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Ungulates are big business. They have been moved around the globe for centuries for food and hunting and continue to be moved to satisfy the lucrative game ranching and hunting industries. At a grander scale controversial proposals have been developed to re-wild continents with analogues of their Pleistocene megafaunas.

A study by Dian Spear and Steven Chown has shown that introductions of similar species to different countries around the world have made ungulate assemblages more similar globally to a larger extent than extinctions have. Nonetheless, in some instances ungulate assemblages in neighbouring countries have become more different due to the introduction of different ungulate species.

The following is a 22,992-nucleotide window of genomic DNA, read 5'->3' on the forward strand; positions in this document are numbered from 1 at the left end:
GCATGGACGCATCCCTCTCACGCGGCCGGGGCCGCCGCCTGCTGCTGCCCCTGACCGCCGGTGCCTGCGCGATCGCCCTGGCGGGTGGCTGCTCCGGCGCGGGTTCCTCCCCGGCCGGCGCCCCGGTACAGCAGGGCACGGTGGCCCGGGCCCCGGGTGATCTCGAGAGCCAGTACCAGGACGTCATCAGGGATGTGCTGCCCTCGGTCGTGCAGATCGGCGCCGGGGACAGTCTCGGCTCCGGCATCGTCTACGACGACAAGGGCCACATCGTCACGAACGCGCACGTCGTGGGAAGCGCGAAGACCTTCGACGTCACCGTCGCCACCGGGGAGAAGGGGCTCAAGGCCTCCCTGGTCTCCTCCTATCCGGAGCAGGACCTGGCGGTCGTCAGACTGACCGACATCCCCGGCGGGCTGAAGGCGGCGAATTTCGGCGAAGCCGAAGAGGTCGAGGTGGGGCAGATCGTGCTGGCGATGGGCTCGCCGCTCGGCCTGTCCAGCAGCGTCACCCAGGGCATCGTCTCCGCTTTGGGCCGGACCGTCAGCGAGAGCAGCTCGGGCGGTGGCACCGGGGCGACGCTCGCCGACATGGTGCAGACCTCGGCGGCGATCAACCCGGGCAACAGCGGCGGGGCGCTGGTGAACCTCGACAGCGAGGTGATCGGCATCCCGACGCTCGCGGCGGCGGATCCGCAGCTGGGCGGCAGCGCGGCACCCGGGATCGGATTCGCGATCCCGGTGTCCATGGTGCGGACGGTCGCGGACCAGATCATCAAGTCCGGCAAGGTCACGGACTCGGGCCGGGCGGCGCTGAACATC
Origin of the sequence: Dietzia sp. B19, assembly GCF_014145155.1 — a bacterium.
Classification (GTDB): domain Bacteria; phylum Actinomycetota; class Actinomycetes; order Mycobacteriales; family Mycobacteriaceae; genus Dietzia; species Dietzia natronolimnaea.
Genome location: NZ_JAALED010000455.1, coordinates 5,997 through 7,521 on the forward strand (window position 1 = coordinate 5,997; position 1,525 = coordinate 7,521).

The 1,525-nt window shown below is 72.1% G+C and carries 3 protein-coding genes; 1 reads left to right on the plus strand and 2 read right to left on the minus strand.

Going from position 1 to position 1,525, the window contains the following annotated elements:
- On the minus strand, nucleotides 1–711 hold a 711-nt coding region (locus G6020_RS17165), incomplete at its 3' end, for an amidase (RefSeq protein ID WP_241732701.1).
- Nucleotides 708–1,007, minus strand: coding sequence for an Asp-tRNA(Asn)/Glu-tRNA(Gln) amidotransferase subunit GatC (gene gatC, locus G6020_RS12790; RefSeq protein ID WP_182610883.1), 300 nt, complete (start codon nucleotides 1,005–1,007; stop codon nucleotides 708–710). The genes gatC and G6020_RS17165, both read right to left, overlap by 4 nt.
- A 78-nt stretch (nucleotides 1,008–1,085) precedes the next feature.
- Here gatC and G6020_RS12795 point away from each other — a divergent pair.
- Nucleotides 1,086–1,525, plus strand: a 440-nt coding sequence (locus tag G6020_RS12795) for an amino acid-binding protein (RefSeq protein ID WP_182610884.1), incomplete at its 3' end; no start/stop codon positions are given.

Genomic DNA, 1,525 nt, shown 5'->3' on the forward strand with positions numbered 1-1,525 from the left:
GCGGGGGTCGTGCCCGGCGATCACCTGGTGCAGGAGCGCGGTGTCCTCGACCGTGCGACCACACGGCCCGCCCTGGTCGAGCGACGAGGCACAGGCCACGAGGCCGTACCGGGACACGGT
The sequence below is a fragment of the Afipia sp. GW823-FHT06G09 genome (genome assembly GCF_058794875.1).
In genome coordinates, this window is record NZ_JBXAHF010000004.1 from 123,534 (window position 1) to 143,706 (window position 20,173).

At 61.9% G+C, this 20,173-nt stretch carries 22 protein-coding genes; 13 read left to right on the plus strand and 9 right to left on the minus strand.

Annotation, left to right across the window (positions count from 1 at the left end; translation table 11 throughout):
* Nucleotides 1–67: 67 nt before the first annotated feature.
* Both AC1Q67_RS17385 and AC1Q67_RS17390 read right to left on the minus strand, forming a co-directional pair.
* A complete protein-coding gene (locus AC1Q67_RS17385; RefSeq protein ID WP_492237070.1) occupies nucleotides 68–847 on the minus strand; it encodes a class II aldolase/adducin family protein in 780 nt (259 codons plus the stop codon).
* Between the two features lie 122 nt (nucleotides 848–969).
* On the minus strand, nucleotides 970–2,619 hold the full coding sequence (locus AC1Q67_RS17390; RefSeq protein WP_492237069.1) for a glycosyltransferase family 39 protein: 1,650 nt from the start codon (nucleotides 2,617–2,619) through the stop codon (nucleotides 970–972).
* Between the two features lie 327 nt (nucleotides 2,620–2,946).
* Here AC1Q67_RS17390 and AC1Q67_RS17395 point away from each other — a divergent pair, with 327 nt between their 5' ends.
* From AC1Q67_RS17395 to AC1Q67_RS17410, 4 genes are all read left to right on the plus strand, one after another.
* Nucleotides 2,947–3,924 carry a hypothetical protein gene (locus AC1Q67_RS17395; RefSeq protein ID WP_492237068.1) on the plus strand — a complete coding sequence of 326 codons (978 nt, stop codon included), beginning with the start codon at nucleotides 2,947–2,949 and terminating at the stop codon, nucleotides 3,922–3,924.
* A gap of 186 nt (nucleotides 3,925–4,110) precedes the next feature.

Countries with the most introduced ungulates also have the most non-indigenous ungulates in their zoos. Over 100 non-indigenous ungulates species have been sold from zoos to non-zoo owners in 32 countries globally since 1970. The sale of surplus animals to private landowners rather than to other zoos may inadvertently be contributing to conservation problems.

The study also focussed on South Africa. Homogenization in South Africa was found to increase with time. The movement of the country’s many indigenous ungulates outside their natural distribution ranges has changed ungulate biotas more than introductions from outside the country. The former extralimital introductions have increased the similarity of spatially disjunct ungulate assemblages, whereas the extraregional introductions have led to differentiation of assemblages.

In the past, introductions in South Africa were made to increase the economic viability of marginal areas, but more recently, non-indigenous ungulates are being introduced to more densely populated, wealthy areas perhaps to take advantage of a growing sport hunting and ecotourism market.

This study has just been published in the Journal of Biogeography 35, 1962-1975, see: doi:10.1111/j.1365-2699.2008.01926.x